Virginia.gov

Rappahannock River - Tidal

Moratorium on Possession of River Herring

It is now illegal for any person fishing tidal rivers to have river herring in their possession - this includes blueback herring and alewife. All river herring inadvertently caught by anglers must be immediately released back into the water. In Virginia, regulations regarding the harvest and possession of river herring are set by the Virginia Marine Resources Commission. On January 1st, 2012, VMRC enacted a regulation which makes it unlawful to be in possession of river herring while on tidal waters. Anglers with concerns or questions should contact the Virginia Marine Fisheries Commission (VMRC) in Newport News at 1-800-541-4646. Additional information can be found on the VMRC website (http://www.mrc.state.va.us/regulations/fr1260.shtm).

Angling for freshwater species on the tidal Rappahannock is best from the head-of-tide at Fredericksburg downstream to Leedstown. This section of river is characterized by forested shorelines with large river bends cutting through high banks and cliffs, and below Route 301 the river opens up with broad expanses of tidal marsh. Anglers on the tidal Rappahannock can quite easily forget this river is just miles from densely populated sections of northern Virginia and Washington D.C. As a result of its scenic beauty and an abundance of important natural resources, the tidal Rappahannock is home to The Rappahannock River Valley National Wildlife Refuge, one of four refuges comprising the Eastern Virginia Rivers National Wildlife Refuge Complex.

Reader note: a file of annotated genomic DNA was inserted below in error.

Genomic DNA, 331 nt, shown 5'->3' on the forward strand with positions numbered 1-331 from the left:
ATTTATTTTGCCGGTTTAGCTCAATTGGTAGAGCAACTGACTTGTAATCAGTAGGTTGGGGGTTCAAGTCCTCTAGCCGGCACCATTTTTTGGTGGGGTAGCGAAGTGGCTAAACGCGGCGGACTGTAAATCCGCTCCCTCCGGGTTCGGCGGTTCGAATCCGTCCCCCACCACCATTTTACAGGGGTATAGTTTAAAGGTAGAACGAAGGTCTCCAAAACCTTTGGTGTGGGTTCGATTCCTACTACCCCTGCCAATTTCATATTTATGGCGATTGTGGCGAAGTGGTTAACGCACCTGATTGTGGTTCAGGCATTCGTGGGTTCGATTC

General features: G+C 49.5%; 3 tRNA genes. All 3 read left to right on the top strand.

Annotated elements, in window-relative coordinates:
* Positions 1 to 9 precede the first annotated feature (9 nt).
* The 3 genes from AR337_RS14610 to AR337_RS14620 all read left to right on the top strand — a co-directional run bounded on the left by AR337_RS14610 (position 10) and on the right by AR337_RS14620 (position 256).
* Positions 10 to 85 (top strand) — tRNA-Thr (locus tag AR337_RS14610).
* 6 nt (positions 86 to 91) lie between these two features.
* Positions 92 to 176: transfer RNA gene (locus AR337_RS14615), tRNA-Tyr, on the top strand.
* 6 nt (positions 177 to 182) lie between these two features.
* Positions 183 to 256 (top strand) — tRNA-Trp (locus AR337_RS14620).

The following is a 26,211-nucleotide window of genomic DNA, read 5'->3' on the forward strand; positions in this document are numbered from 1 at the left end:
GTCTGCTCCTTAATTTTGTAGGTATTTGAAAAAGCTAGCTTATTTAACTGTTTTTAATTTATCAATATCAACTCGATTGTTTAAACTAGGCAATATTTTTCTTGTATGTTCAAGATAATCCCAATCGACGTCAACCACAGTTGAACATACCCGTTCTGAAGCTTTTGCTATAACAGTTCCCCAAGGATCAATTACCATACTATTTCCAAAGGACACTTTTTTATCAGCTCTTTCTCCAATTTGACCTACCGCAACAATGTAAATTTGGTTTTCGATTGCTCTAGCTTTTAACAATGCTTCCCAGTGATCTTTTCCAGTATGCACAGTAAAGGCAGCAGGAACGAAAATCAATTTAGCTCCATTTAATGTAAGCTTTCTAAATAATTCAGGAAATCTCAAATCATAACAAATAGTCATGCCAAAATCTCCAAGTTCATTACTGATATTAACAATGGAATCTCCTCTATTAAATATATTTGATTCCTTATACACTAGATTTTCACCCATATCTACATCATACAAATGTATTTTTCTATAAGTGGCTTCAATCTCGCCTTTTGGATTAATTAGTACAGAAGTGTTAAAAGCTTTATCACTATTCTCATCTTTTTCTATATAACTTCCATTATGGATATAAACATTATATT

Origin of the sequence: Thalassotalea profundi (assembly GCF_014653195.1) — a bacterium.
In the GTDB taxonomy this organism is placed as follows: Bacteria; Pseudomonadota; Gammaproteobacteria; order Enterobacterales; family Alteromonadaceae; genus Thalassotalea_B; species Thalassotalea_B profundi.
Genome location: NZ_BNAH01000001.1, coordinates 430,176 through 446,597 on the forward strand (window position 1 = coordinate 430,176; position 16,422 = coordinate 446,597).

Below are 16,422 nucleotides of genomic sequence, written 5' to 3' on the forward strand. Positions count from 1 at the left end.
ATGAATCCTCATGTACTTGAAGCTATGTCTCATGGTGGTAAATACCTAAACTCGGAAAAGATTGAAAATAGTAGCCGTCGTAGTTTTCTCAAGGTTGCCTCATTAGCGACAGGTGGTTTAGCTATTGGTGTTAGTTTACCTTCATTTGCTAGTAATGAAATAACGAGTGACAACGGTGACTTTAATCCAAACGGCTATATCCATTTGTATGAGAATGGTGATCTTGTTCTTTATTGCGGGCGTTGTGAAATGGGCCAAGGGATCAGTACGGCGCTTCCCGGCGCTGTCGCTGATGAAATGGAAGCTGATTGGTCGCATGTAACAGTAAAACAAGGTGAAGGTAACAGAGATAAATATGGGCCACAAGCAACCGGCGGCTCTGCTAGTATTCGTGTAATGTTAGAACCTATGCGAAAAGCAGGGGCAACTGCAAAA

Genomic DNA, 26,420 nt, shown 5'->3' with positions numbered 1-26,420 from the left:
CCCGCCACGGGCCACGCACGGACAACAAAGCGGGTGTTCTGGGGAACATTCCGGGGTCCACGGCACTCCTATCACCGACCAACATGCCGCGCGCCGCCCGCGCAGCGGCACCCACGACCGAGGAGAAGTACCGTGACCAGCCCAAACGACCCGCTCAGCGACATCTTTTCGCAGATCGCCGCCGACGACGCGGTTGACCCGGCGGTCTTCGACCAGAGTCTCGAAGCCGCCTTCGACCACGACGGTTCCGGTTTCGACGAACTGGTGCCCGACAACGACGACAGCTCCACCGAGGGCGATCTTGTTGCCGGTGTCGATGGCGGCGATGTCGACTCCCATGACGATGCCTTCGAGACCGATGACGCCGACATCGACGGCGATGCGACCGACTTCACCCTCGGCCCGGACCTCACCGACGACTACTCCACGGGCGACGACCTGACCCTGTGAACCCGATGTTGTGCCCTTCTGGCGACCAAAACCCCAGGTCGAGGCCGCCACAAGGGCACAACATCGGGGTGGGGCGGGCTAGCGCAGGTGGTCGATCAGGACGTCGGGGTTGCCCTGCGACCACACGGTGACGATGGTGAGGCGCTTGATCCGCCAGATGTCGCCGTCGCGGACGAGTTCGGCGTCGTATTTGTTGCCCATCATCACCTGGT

The tidal Rappahannock offers an array of species for the freshwater angler to enjoy, including blue catfish, largemouth bass, and migratory anadromous species such as American shad, hickory shad, river herring (alewife and blueback herring), and striped bass.